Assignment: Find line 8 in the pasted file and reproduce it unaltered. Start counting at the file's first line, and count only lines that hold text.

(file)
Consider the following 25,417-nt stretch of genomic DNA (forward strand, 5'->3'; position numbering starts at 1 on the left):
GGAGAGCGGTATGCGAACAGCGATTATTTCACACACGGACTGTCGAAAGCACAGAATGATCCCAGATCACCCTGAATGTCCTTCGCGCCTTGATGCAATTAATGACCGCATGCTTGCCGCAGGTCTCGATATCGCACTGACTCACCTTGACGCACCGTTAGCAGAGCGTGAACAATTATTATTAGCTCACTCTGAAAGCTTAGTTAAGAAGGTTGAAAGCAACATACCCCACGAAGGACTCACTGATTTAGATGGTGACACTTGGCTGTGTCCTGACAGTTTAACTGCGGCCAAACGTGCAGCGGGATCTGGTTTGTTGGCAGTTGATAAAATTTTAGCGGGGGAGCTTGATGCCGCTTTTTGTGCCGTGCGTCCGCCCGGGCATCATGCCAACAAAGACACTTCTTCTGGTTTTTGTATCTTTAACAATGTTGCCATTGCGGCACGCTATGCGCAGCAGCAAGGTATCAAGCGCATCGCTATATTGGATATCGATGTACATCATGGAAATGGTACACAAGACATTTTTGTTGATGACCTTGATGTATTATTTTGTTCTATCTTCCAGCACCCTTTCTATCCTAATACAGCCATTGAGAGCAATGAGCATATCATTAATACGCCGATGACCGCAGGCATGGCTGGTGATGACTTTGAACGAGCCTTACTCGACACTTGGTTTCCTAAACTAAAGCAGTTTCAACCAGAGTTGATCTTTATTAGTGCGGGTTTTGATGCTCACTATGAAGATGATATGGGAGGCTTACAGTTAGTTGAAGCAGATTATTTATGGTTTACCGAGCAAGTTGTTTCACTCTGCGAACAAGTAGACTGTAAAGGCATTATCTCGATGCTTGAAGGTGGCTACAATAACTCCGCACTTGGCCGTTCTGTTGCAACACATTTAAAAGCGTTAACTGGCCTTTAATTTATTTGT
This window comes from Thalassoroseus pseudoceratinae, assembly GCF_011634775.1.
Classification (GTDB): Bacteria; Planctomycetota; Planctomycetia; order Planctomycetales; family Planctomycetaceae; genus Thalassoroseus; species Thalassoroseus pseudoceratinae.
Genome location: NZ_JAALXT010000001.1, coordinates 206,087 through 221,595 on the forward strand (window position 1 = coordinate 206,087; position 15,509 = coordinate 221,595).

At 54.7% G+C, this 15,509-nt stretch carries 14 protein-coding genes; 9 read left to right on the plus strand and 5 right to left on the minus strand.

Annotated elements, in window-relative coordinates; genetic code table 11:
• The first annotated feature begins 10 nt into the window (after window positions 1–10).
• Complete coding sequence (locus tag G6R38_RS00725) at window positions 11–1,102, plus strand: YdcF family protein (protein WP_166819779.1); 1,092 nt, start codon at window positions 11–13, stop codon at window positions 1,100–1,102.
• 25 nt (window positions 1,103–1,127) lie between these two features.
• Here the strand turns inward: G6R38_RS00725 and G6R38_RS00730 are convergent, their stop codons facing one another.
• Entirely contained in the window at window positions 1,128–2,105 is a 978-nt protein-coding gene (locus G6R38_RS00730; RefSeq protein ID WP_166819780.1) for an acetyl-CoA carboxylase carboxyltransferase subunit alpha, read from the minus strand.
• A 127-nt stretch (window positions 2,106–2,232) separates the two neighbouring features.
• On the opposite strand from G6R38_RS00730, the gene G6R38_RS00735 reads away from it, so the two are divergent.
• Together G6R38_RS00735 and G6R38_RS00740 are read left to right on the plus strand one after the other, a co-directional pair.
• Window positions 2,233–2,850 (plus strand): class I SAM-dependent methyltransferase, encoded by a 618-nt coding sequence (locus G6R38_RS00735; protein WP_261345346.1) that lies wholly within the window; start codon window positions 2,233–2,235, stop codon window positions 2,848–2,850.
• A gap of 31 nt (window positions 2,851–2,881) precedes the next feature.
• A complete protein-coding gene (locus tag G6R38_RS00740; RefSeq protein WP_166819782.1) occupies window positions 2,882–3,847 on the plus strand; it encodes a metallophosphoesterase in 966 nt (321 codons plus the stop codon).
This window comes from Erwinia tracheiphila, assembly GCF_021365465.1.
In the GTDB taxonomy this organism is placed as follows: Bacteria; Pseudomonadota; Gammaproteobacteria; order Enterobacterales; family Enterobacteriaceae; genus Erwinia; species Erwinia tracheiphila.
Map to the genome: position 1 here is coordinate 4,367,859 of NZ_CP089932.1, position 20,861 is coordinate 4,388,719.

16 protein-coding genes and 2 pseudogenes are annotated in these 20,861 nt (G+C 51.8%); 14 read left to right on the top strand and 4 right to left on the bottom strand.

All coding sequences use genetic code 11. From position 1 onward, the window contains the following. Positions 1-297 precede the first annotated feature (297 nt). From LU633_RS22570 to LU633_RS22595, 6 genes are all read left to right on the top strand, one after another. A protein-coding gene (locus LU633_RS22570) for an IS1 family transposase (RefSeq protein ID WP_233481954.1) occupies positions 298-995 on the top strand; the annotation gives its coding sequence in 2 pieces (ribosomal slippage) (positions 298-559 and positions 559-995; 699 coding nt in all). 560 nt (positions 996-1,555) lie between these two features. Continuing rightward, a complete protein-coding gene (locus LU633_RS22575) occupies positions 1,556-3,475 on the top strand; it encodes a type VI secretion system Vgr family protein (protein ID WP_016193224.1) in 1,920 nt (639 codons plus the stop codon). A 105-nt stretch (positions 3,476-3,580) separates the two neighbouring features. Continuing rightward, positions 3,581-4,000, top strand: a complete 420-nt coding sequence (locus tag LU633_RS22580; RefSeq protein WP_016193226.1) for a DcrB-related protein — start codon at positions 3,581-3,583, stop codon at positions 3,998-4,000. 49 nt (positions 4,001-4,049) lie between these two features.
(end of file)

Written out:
• The first annotated feature begins 10 nt into the window (after window positions 1–10).